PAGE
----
In English grammar, a flat adverb or bare adverb is an adverb that has the same form as a related adjective. It doesn't end in -ly, e.g. "drive slow", "drive fast". A flat adverb is sometimes also called simple adverb, but this can mean any single-word adverb.
Despite continued fairly widespread use in speech, only a few flat adverbs that have a possible alternative form ending in -ly are still in formal use, and even these are often considered incorrect due to a citation needed] and  rule.   [
So despite bare adverbs being grammatically correct and widely used by respected authors, it can be advisable to instead use the forms with -ly because these are often considered more socially accepted and of higher status. There have recently even been public campaigns of citizens against street signs with the traditional text "go slow" (which has already been used for generations) and the innovative text "drive friendly" despite both being grammatically correct. In the latter case, the campaign even demanded that the correct bare adverb friendly be replaced with the extremely rare and clumsy form friendlily.
For most bare adverbs, there exist the alternative form ending in -ly (slowly), but this form doesn't exist for some bare adverbs (e.g. fast, soon, straight, tough, far), sometimes this form has a different meaning (hardly, nearly, cleanly, rightly, closely), and sometimes this form is not used for certain meanings (sit tight, sleep tight). In addition, the ending -ly is also found on some words that are both adverbs and adjectives (e.g. friendly) and some words that are only adjectives (e.g. lonely).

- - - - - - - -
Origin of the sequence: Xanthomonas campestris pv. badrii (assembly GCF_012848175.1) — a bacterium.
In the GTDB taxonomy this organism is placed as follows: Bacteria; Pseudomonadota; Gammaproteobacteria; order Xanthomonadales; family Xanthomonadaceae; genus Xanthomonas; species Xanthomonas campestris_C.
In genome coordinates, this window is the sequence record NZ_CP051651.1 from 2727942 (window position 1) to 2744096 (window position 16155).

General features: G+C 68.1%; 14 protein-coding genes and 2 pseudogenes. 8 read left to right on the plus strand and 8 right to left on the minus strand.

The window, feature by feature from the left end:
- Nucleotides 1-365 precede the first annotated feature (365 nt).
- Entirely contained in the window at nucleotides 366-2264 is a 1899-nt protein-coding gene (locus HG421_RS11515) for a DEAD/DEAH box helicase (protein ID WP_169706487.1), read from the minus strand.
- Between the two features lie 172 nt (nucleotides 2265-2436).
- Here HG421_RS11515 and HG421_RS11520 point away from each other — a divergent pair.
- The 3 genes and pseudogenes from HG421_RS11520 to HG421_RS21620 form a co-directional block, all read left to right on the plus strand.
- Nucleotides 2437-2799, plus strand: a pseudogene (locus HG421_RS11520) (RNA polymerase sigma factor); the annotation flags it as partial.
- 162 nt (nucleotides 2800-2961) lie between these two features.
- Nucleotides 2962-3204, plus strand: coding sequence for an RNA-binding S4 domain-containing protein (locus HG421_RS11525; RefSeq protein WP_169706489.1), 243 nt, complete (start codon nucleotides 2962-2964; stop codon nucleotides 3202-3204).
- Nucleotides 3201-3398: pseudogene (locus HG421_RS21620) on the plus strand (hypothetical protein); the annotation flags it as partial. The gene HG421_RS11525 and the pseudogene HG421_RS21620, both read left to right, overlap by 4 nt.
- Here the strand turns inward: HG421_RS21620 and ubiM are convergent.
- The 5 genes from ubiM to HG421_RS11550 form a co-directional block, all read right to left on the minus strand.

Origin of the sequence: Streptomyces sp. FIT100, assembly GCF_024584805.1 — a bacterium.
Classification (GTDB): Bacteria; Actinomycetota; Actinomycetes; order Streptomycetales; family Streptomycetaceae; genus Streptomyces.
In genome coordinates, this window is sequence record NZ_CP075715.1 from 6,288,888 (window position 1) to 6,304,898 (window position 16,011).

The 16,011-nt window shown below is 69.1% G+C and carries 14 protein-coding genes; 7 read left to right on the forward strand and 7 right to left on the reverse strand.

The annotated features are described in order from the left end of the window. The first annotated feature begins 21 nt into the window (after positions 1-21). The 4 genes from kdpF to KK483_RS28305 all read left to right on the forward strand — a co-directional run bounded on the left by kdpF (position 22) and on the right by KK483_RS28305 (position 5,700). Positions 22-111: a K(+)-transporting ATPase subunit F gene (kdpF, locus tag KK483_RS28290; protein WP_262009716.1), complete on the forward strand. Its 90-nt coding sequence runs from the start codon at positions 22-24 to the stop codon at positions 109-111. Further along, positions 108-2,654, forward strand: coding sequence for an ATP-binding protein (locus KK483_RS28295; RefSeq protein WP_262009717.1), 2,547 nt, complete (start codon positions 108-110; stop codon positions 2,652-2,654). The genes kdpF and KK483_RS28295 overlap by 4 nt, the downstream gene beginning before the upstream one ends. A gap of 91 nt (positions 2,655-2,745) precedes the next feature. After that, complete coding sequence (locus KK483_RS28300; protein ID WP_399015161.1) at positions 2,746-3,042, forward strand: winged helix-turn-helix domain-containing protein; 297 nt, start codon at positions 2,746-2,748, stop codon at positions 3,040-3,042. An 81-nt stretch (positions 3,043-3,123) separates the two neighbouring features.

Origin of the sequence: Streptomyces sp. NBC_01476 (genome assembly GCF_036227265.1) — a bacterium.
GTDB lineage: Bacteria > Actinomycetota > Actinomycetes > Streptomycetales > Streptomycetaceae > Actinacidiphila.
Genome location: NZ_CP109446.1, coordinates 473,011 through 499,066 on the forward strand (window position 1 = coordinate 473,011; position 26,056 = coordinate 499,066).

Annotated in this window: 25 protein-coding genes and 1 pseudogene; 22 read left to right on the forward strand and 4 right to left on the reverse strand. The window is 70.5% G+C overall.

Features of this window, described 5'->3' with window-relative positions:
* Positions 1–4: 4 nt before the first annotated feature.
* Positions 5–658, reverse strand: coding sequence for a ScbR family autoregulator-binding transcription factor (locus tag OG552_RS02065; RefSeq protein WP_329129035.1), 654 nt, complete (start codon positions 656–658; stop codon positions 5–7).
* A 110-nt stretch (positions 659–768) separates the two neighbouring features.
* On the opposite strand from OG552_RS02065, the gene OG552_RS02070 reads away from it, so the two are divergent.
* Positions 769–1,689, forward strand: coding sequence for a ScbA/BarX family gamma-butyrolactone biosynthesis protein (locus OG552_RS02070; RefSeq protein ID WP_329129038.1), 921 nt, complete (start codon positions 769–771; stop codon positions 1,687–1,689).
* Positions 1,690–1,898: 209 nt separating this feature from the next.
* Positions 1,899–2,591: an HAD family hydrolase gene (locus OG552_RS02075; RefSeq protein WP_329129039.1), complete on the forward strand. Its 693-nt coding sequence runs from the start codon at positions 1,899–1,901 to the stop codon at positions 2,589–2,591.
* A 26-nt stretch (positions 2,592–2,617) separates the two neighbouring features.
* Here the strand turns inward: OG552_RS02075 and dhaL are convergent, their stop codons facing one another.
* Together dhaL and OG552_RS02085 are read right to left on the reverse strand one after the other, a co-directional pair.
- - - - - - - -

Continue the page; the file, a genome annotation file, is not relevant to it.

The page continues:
Flat adverbs were once quite common but have been largely replaced by their -ly counterparts. In the 18th century, grammarians believed flat adverbs to be adjectives, and insisted that adverbs need to end in -ly. According to the Merriam-Webster Dictionary, "It's these grammarians we have to thank for ... the sad lack of flat adverbs today".
Nonetheless, flat adverbs are still preferred for certain meanings (and such use is often called idiomatic because of the still strong influence of the incorrect rule of the confused 18th-century grammarians), as in "take it easy" and "sleep tight".
- Garner's Modern American Usage, p. 897
- "Drive Safe: In Praise of Flat Adverbs" with Emily Brewster, part of the "Ask the Editor" series at Merriam-Webster.com
- Merriam-Webster's Manual for Writers and Editors
- Origins of the Specious: Myths and Misconceptions of the English Language, p.30
- When Adverbs Fall Flat, including list of the most common bare adverbs
- Working with Words: An Introduction to English Linguistics
- Flat Adverbs Are Flat-Out Useful
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